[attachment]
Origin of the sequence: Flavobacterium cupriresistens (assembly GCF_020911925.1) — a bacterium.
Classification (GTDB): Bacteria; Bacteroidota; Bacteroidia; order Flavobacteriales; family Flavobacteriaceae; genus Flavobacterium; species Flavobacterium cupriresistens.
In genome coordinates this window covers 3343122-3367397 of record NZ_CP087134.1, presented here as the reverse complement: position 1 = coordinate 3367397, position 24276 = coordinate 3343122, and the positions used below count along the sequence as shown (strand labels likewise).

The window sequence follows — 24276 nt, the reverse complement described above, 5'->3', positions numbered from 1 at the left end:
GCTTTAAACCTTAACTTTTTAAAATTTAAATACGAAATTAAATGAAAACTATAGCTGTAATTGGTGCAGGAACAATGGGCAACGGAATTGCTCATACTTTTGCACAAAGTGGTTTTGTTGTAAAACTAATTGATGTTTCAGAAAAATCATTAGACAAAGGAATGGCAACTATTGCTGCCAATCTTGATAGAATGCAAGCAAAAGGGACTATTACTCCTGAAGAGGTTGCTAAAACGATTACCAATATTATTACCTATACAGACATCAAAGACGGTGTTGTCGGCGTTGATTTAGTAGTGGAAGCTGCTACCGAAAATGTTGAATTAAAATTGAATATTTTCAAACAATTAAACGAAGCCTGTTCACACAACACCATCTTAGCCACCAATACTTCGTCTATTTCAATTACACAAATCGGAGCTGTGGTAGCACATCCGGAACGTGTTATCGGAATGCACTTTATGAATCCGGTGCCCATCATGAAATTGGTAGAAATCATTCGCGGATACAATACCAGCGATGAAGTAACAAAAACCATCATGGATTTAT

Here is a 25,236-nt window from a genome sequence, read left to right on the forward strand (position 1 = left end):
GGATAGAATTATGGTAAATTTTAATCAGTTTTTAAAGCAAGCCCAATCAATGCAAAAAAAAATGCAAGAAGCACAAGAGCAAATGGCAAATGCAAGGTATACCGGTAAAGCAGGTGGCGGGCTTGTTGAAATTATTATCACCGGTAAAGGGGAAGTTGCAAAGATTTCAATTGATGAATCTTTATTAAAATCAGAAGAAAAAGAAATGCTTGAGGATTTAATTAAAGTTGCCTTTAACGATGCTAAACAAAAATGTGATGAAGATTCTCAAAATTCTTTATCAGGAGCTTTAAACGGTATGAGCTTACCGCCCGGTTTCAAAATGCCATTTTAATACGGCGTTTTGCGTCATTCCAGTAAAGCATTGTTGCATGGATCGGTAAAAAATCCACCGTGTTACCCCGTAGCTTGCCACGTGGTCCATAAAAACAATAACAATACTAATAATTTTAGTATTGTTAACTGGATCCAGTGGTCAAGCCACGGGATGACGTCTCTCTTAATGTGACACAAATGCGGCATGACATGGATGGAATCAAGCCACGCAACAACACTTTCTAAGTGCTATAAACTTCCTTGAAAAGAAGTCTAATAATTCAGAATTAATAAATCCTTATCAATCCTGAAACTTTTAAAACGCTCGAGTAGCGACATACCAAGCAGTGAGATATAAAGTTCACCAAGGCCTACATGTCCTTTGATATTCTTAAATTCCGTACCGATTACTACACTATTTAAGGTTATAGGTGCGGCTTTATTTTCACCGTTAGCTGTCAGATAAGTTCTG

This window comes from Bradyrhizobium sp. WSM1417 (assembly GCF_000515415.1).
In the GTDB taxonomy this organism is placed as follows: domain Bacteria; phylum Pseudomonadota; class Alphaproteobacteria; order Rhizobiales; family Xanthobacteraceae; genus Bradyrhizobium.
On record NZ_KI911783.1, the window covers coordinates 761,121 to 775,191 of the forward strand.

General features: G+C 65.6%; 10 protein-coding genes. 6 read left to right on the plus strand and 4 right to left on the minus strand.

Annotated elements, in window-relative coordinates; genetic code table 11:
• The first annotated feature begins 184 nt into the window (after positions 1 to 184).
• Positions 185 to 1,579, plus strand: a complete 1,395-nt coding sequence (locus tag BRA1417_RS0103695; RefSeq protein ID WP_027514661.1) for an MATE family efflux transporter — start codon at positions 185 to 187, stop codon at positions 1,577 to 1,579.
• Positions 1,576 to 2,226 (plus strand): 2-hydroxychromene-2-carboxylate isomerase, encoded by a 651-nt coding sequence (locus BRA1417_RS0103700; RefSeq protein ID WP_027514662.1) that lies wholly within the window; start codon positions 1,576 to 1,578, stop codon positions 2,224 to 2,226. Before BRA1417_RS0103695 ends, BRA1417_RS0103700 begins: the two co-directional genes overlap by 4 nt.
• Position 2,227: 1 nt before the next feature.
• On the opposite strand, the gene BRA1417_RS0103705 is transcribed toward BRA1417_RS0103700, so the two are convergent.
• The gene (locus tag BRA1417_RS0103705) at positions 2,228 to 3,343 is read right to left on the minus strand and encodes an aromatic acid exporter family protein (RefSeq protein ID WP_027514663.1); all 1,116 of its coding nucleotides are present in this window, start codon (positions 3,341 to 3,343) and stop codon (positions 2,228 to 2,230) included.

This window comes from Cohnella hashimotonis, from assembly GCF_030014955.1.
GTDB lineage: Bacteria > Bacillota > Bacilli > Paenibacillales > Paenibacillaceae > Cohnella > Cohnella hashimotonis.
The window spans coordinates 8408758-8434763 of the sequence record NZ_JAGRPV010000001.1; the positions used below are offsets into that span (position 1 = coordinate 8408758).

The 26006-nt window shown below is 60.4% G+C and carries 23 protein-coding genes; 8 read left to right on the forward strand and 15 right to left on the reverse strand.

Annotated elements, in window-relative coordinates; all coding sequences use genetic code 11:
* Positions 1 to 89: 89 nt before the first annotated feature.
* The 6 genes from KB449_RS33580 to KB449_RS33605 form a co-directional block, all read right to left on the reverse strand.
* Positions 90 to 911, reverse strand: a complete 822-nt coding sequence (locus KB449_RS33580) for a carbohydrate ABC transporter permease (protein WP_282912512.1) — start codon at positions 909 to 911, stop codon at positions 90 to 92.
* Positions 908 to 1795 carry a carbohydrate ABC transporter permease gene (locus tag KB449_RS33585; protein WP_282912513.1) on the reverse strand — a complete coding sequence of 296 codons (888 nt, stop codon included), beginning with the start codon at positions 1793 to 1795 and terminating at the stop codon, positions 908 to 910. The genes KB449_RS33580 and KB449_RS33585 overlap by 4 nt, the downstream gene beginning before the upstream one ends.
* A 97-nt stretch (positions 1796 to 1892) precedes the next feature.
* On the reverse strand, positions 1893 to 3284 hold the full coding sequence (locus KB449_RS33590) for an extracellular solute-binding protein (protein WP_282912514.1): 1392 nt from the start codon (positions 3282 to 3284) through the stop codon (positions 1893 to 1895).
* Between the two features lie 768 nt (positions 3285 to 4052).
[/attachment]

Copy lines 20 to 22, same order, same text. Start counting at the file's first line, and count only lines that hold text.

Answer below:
GTDB lineage: Bacteria > Bacillota > Bacilli > Paenibacillales > Paenibacillaceae > Cohnella > Cohnella hashimotonis.
The window spans coordinates 8408758-8434763 of the sequence record NZ_JAGRPV010000001.1; the positions used below are offsets into that span (position 1 = coordinate 8408758).

The 26006-nt window shown below is 60.4% G+C and carries 23 protein-coding genes; 8 read left to right on the forward strand and 15 right to left on the reverse strand.